Down swings toward serious Beginning at dawn, O's hitting coach does not whiff on intensity

March 03, 1997|By Roch Eric Kubatko | Roch Eric Kubatko,SUN STAFF

FORT LAUDERDALE, Fla. -- If you're looking for Orioles hitting coach Rick Down about 6: 45 a.m., don't bother checking his hotel room. The bed is empty, the television set is off, the door already has been closed behind him.

At this early hour, Down is arriving at Fort Lauderdale Stadium ahead of everyone else, ready to lift weights or sift through some notes. By 8 a.m., he's tossing baseballs underhand behind a screen in the indoor batting cage.

When most people are pouring milk on their cereal or wiping the sleep from their eyes, Rick Down is working up a sweat.

"There's not a whole lot to do in the hotel," he said.

Down, 46, is beginning his second season on manager Davey Johnson's staff after three years with the New York Yankees and four with the California Angels in the late 1980s. The uniform changes, but not the intensity of the man inside it.

Watch him during batting practice, the way he paces, barking out commands like a drill sergeant. First group, let's go. Barrel-chested and possessing the strong hands of a laborer, he doesn't have to say it twice.

"There comes a time for fun and play, and I would like to think, at some point during the day, I can be humorous just like anybody else," he said. "But when I'm in uniform, we have a job to do. [Owner Peter Angelos] isn't paying me to be a comedian."

"He takes the job real serious," said first baseman Rafael Palmeiro, "and he tries to help out everyone. He's great at what he does. He doesn't try to change you, just help you with what you do."

Down isn't teaching the perfect swing, just finding the one that best suits each individual. And don't come to him with some complicated analysis of how bat should meet ball.

"There's no such thing as that cookie-cutter approach," he said. "There are absolutes. We all have to see the ball and get in good hitting position, and I try to make sure they're doing that. But they all do it somewhat differently. I also try to give them a plan for the day, what that pitcher is going to do, what they might want to do and how they might want to adjust.

"One thing we talk about a lot is, every day you're going to get a pitch you can put a good swing on. If Brady Anderson gets a good pitch, he's going to hit it hard. It's so simple. It's not brain surgery. Get a good pitch, see it better than you ever have, put your best swing on it and you're going to hit it."

And if you're having trouble, Down will hit the rewind button.

"He studies you, studies a lot of film," said catcher Chris Hoiles. "He's just a real positive guy. He doesn't lean toward the negative very often. When you watch films, he doesn't put the bad tape in. He always puts the good tape in.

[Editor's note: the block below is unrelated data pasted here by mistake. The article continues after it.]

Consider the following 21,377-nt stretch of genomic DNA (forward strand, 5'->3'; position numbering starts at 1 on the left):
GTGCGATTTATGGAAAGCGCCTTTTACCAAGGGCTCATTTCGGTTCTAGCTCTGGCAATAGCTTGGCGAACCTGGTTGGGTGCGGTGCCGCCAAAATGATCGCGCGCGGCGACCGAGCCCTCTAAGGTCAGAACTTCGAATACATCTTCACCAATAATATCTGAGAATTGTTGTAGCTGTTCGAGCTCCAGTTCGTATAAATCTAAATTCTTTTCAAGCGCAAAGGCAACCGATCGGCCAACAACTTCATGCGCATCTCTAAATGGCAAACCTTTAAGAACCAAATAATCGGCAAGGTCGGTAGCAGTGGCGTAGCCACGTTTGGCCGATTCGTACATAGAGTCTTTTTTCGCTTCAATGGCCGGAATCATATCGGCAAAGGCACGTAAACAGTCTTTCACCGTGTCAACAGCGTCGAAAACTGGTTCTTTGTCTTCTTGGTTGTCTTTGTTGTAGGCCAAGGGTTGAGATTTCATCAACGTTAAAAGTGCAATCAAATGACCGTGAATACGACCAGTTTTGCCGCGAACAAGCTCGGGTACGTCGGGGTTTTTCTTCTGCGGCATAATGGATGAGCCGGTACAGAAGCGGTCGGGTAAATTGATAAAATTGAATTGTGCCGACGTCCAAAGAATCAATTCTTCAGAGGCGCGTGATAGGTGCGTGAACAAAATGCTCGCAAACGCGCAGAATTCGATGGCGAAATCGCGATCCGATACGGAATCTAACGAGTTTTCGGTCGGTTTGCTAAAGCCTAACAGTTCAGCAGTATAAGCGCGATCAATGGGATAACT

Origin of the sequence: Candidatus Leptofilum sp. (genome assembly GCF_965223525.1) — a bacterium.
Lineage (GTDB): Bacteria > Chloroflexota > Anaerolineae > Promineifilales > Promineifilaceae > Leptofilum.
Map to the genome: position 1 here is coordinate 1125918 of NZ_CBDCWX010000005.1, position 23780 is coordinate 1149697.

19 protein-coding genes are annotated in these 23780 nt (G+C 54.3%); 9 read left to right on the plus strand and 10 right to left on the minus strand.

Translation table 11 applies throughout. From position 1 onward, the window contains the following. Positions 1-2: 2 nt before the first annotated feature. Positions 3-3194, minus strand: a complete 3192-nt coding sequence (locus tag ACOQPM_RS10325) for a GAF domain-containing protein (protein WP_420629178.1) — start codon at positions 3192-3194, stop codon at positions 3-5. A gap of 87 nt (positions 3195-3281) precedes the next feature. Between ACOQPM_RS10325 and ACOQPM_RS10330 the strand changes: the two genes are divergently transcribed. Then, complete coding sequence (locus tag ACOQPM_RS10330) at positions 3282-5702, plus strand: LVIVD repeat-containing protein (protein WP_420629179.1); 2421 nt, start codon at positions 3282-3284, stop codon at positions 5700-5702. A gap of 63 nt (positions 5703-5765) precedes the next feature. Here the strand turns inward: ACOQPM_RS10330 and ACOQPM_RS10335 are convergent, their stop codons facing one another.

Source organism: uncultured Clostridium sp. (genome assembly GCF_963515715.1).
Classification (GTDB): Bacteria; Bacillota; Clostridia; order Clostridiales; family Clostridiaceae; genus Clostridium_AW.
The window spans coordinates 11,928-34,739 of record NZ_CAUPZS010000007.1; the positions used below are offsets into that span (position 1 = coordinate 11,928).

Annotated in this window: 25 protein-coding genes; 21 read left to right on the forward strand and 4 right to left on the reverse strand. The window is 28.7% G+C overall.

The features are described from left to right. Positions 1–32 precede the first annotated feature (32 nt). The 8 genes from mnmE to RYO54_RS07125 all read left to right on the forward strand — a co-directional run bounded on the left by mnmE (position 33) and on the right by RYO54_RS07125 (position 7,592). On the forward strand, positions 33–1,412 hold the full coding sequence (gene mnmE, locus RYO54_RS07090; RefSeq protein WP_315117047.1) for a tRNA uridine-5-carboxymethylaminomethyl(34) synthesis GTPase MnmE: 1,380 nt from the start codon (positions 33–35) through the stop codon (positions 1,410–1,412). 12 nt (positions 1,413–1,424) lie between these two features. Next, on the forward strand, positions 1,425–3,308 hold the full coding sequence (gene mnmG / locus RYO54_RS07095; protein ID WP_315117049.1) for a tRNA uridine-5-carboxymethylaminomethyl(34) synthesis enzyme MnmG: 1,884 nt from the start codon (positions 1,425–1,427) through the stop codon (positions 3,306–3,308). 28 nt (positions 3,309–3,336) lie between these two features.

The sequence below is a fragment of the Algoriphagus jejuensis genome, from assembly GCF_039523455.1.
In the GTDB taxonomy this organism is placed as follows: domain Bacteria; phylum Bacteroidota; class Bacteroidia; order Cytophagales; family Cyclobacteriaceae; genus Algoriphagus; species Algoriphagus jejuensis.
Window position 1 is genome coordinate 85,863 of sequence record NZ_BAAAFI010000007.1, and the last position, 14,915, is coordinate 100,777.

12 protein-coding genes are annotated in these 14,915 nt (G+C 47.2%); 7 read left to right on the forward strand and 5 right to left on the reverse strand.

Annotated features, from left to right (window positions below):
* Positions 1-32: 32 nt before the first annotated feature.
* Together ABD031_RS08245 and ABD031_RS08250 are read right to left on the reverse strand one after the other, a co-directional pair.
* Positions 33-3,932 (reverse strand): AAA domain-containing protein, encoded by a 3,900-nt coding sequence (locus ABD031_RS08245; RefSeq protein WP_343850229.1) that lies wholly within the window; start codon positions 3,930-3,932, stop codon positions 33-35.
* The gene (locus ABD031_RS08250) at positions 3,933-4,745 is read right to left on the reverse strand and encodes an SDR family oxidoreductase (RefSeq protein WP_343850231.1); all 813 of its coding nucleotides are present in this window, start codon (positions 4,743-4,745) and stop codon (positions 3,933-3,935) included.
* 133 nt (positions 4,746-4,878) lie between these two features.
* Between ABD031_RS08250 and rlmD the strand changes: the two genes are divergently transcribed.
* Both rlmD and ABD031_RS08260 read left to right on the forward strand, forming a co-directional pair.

"He knows what he's talking about, and with that, he gets the respect of the players. He's always there, always easily accessible. It doesn't matter what time. He's always willing to do something."

It takes some extra hustle for Down to get to the park ahead of Fred Dallimore, who will serve as pitching coach at Triple-A Rochester after 27 years at Nevada-Las Vegas. He's here as part of Johnson's spring staff, and he's usually no more than a step or two behind Down.

"Our philosophy has always been that sleep's overrated," he said. "Play hard, work hard, sleep fast."

Dallimore hired Down, a former minor-league third baseman, as hitting instructor at UNLV for five years in the 1980s. They've remained close friends. Both live in Nevada during the off-season.

"He's probably the best baseball mind I've ever had work for me," Dallimore said. "He's a workaholic, and he's pretty well committed to excellence. I'm lucky we had him as long as we did. With his knowledge and his way of communicating and teaching, there's a real need for guys of that caliber in the professional game.

"He's all business, yet he's got a sense of humor about him that helps relax guys and bring the best out of them.

"And he's got a beautiful family in Vegas -- three lovely kids. He's gone seven months a year, but he's got a gorgeous wife who picks up a lot of the slack while he's gone. Through all the years of professional baseball, I've always been amazed at how well they make it work. He never misses calling home every night. It's hard being 3,000 miles away from your family and still stay focused on your job."

The job almost changed this winter, when the Angels narrowed their choices for their vacant managerial position to Down and Terry Collins. For one of the few times in his professional life, Down didn't come out a winner.

Beginning in 1990, he had directed the Triple-A Columbus Clippers to three straight International League West Division titles, and became the first manager to win two consecutive Governor's Cup championships since Syracuse's Frank Verdi in 1969 and 1970. The Yankees led the majors in team batting average twice during his three years as hitting coach. And last season, the Orioles set a league record with 257 home runs and were third in runs with 949.

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